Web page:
Mission Extension Vehicle (MEV-1).
Credit: Northrop Grumman

A Proton-M launch vehicle, with a Briz-M upper stage launched the EUTELSAT 5 West B communications satellite along with the Mission Extension Vehicle-1 (MEV-1) from the Baikonur Cosmodrome in Kazakhstan on October 9, 2019, local time.

If all goes well, Mission Extension Vehicle (MEV-1) will provide a satellite life-extension service by docking to the Intelsat 901 satellite in geosynchronous orbit to provide attitude and orbit control. Intelsat 901 was lofted back in mid-2001.

Intelsat 901 satellite.
Credit: Intelsat/Loral

Rendezvous and docking

The MEV-1 mission is to extend the life of the Intelsat 901 satellite for five years, or an estimated 25 percent of its life, and also help mitigate the increasing congestion in Earth orbit.

Intelsat and MEV-1’s manufacturer — Northrop Grumman — will now begin to prepare for the most critical part of the mission—rendezvous and docking.  To start, over the next three months, Northrop Grumman will perform orbit-raising maneuvers and raise the MEV-1 to 186 miles (300 kilometers) above Geo Synchronous Orbit.

During the same time, Intelsat will raise the position of Intelsat 901 from GEO to the docking orbit which will be about 186 miles (300 kilometers) higher than its traditional orbital location.  

Ground testing of docking technique.
Credit: Northrop Grumman/Space Logistics Services


Abundance of caution

Multiple cameras, laser range-finders and on-board computers will allow MEV-1 to detect, track and rendezvous with Intelsat 901 at the docking orbit. 

“As this is the first mission of its kind, out of an abundance of caution, we are operating these maneuvers above the normal orbital slot. This will ensure there is no disruption to any neighboring satellites,” explains Jean-Luc Froeliger, Vice President, Space Systems Engineering & Operations at Intelsat.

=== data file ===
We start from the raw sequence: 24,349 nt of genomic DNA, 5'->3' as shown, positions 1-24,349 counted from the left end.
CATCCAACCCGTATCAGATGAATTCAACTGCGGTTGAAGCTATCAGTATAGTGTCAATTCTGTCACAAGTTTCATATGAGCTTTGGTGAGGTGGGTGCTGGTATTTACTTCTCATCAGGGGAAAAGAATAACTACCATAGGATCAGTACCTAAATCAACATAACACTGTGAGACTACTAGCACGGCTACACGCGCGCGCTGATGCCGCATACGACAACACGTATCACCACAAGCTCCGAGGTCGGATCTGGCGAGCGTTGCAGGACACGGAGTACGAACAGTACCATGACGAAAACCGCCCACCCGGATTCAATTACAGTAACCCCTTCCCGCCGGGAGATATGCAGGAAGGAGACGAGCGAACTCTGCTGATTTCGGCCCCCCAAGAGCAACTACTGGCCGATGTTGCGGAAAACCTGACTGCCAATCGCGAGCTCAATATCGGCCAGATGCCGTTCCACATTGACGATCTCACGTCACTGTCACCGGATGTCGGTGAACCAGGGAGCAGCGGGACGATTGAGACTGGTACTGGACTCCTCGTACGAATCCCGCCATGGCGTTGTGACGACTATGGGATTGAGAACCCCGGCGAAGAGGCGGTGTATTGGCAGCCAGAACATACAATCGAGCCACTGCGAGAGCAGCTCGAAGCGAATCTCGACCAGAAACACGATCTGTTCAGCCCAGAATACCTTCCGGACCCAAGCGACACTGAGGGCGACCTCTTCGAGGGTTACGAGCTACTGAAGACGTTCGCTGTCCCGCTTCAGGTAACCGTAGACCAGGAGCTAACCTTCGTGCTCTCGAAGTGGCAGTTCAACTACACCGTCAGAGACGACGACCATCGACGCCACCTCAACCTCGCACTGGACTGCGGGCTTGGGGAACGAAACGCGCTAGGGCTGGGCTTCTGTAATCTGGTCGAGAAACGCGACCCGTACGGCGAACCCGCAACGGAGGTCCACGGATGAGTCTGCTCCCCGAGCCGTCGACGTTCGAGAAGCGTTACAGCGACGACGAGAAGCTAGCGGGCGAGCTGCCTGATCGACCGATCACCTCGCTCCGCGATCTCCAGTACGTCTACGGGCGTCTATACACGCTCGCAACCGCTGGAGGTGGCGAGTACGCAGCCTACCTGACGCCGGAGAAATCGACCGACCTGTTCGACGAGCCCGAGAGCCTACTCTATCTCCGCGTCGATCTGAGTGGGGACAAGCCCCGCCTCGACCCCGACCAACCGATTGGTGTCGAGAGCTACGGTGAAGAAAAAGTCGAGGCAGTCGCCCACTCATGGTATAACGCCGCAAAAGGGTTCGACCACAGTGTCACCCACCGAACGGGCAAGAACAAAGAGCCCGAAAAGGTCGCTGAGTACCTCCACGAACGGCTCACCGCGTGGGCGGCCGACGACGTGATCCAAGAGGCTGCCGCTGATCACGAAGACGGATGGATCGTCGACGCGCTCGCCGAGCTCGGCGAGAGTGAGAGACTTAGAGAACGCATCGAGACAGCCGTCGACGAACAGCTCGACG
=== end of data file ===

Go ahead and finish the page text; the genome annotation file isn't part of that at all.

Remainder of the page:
Docking mechanism

The final rendezvous between the craft will take place roughly three and a half months after MEV-1’s  launch. 

At that time, MEV-1 will insert a docking mechanism into Intelsat 901 apogee thruster and mechanically couple the two vehicles together. Once docked, the MEV will take over the attitude and orbit maintenance of the combined vehicle stack.

The combined MEV-1 and Intelsat 901 stack will be brought back to a geostationary orbit slot. Intelsat will then begin the transfer of services for their customers.

A couple of spacecraft: MEV-1/Intelsat 901
Credit: Northrop Grumman

Keep-it-simple approach

“The MEV spacecraft provides rendezvous, proximity operations and docking features to enable a keep-it-simple approach to satellite life extension,” explains Northrop Grumman.

SpaceLogistics LLC, a wholly owned subsidiary of Northrop Grumman, is providing cooperative in-orbit satellite servicing to geosynchronous satellite operators. Their initial servicing vehicle is the now in orbit MEV.

For more information on launch of this milestone mission, go to:


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